Whether you’re completely new to juicing or you’ve been doing it for a while, it’s easy to feel overwhelmed by your options when you’re on the hunt for a new juicer. There are so many types of juicer available on today’s market, and it’s difficult to tell which is right for you.
It’s not always necessary to have all the juicing knowledge in the world when you buy a juicer. But knowing the difference between masticating and centrifugal juicers is essential. These two juicer types vary in design, and the juicing process itself differs greatly from one juice to the other.
In this guide, I’ll be sharing all the information you need to know about centrifugal vs masticating juicers, including their designs, advantages and disadvantages, and who they’re best suited for.
⏳ Masticating Juicers
Masticating juicers, otherwise known as cold press juicers, auger juicers or slow juicers, “masticate” the veggies and fruits that are fed into them. The word “masticate” means “to grind or to chew”, which makes it easier to imagine the masticating process.
Working slowly and powerfully to crush and grind fruits and vegetables with force, masticating juicers open the cells of the produce, squeezing it to release every last drop of moisture. Because a masticating juicer works slowly and introduces very little heat, it helps to retain the majority of nutrients and enzymes in the juice.
The average speed of a masticating juicer is between 80-100 RPM (rotations per minute). Some may even operate as slowly as 60 RPM or less. This prevents oxidation, producing a juice that’s as close in nutritional value as the fruits and vegetables it was made from.
Relatively Quiet Operation
Masticating juicers are much quieter machines, making them suitable for using at antisocial hours (think early in the morning, when you don’t want to wake up your neighbors with your juice prep). This is because they crush produce like fruits and vegetables between two hard surfaces, rather than using a fast-speed spinning blade.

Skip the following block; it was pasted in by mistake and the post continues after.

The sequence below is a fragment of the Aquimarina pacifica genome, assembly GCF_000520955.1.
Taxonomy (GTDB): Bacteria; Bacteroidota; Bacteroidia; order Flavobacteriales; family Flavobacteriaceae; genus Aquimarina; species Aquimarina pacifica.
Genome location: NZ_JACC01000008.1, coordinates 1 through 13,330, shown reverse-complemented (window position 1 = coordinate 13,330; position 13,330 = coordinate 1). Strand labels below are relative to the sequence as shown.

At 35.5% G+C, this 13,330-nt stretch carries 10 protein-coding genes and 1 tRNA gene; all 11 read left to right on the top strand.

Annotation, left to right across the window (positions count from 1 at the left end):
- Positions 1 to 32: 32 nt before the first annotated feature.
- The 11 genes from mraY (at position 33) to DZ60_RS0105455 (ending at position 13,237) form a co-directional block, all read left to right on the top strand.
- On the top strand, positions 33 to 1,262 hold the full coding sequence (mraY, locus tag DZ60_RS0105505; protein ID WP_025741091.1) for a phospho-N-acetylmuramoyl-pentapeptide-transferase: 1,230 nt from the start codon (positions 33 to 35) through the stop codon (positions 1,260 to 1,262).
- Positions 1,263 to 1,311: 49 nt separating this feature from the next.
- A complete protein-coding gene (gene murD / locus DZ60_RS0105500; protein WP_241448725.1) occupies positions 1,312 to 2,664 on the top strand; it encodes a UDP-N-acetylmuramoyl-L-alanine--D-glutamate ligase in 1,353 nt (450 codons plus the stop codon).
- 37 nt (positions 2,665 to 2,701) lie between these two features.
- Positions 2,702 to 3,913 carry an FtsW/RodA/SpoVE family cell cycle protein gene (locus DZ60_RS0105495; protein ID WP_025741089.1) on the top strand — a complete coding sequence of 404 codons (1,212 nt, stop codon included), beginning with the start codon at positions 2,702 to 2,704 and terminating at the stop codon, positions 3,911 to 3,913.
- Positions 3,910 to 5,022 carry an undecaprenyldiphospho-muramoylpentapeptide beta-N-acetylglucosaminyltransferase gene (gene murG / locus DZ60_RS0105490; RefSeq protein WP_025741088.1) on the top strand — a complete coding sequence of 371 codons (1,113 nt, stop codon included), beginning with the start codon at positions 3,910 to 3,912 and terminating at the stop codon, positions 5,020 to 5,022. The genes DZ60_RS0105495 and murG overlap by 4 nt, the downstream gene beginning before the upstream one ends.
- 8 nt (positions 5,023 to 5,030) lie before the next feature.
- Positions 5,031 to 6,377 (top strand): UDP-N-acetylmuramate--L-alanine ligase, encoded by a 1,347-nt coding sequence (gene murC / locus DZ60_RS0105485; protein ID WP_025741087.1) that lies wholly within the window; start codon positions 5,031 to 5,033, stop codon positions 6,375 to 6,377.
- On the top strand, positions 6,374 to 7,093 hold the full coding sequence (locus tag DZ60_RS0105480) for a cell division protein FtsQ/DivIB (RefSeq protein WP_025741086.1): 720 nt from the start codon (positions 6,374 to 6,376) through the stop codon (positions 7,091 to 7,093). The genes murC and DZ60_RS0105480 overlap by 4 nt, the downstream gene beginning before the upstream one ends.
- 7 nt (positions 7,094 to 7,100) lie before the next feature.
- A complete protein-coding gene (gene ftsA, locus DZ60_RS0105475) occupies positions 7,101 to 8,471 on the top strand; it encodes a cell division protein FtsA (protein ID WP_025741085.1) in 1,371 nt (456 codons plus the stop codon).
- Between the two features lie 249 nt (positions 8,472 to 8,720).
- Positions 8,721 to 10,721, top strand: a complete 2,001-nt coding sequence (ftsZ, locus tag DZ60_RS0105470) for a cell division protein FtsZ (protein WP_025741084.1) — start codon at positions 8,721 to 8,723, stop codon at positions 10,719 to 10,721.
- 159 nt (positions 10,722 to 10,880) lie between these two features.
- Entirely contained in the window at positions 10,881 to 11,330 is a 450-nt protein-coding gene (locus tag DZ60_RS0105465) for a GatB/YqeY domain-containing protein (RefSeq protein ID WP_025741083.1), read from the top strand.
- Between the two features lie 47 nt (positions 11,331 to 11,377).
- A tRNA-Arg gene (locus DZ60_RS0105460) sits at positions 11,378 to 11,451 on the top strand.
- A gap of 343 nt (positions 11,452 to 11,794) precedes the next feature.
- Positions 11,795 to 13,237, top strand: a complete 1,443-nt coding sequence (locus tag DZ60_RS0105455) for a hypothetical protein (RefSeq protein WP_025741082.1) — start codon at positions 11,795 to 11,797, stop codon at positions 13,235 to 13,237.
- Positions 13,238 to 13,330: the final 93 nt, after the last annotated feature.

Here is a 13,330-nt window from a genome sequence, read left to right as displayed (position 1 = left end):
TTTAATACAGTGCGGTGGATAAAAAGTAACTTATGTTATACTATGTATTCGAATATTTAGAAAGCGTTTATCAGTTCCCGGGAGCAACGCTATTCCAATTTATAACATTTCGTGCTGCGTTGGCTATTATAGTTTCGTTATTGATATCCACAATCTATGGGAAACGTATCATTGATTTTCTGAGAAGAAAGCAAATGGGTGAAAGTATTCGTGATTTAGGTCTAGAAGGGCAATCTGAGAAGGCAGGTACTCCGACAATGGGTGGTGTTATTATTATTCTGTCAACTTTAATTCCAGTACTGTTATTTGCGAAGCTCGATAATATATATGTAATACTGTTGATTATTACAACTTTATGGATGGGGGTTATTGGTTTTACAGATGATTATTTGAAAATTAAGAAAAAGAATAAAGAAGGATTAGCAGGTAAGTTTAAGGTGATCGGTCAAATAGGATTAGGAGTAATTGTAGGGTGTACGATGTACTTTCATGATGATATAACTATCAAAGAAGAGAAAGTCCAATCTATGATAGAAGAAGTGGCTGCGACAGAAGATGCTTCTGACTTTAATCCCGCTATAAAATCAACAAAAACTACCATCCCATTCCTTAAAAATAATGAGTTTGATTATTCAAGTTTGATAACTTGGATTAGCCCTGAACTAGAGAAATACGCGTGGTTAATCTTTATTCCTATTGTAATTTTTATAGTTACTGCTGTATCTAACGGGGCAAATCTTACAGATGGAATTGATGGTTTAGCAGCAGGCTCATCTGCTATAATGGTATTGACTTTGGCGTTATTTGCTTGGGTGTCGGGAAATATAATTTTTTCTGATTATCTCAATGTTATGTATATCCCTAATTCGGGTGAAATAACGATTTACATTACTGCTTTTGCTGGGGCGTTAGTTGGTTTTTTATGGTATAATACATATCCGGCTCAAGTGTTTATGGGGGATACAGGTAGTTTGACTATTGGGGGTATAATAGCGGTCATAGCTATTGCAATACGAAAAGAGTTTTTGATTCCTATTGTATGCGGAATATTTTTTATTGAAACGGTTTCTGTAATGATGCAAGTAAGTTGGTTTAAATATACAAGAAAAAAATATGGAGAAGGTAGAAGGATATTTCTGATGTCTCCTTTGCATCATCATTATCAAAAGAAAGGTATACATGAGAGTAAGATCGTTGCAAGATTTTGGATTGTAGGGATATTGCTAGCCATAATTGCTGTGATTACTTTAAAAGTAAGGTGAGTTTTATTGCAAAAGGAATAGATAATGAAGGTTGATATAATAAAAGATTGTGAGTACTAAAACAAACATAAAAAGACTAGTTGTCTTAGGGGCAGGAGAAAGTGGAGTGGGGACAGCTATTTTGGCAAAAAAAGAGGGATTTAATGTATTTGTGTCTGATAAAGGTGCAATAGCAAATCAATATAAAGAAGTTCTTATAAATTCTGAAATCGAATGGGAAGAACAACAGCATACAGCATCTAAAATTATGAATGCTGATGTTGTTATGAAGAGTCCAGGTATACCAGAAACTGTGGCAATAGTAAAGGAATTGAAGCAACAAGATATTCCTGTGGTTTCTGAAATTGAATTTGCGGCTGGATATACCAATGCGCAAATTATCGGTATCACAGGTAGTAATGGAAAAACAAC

Limited Heat & Oxidation
With their slow, steady masticating process, masticating juicers can produce a high-quality juice with very little heat introduction or oxidation. This retains the nutrients and enzymes in the fruits and vegetables used for the juice.
The juice produced by a masticating juicer can last for up to 72 hours in the fridge, while juice produced by a centrifugal juicer will lose its nutritional value much faster.
Masticating juicers typically produce very little foam. While foam isn’t bad for you – it’s just juice mixed with air bubbles – most people would prefer not to drink it.
Best for Leafy Veg
A cold press juicer is the best juicer to get if you plan to juice leafy greens. Juices made from spinach, kale and celery are all an option when you have a masticating juicer in your home. Most masticating juicers can even handle wheatgrass.
It’s in the name: slow juicers are purposefully slow. If you want to wake up, make yourself a juice within minutes, and dash off to work, a cold press juicer might not be the best type of juicer for you.
Slow juicers tend to be heavier and bulkier in design, making them less portable.
You pay for the extra perks of owning a slow juicer. These tend to be the most expensive juicers on the market, and can cost upward of $300.
There aren’t anywhere near as many masticating juicers available today as there are fast juicers.
- People with plenty of time for juicing
- Juicing enthusiasts who want to create the highest-quality juice
- Anyone who plans to juice a lot of leafy greens
⏫ Centrifugal Juicers
Centrifugal juicers, or fast juicers, offer a performance that’s essentially the opposite of a masticating juicer. These types of juicers are known for their high-power, high-speed juicing, and behave more like a blender than a masticating juicer.
Centrifugal juicers have a series of rotating blades that chop and blend fruits and veggies at high speeds, before separating the juice from the pulp and directing them out of different openings.
These juicers tend to have a much wider feeding tube, too, which helps you save time and is the better option for anyone who wants to quickly make juices from different fruits and veggies at home before work.
When I say that centrifugal juicers are faster than masticating juicers, I mean they’re a lot faster – a typical centrifugal juicer operates at speeds of 3,000 to 16,000 rotations per minute (RPM).